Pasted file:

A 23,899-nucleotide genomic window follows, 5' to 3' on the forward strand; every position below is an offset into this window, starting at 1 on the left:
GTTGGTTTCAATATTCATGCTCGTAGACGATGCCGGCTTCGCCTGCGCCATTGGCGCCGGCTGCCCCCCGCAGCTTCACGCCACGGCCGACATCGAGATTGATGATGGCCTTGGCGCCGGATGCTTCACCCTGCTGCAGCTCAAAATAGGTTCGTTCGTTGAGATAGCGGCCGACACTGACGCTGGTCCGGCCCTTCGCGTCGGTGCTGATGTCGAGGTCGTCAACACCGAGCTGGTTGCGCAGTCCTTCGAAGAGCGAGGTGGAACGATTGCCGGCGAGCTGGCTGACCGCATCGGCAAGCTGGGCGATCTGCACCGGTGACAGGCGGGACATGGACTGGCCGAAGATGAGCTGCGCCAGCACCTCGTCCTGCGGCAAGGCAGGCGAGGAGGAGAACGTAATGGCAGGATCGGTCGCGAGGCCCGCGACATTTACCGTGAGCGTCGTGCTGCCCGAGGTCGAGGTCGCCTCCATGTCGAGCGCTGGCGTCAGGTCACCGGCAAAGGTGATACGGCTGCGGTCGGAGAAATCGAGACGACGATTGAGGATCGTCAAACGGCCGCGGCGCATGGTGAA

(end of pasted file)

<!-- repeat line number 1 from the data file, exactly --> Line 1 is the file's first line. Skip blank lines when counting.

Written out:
A 23,899-nucleotide genomic window follows, 5' to 3' on the forward strand; every position below is an offset into this window, starting at 1 on the left: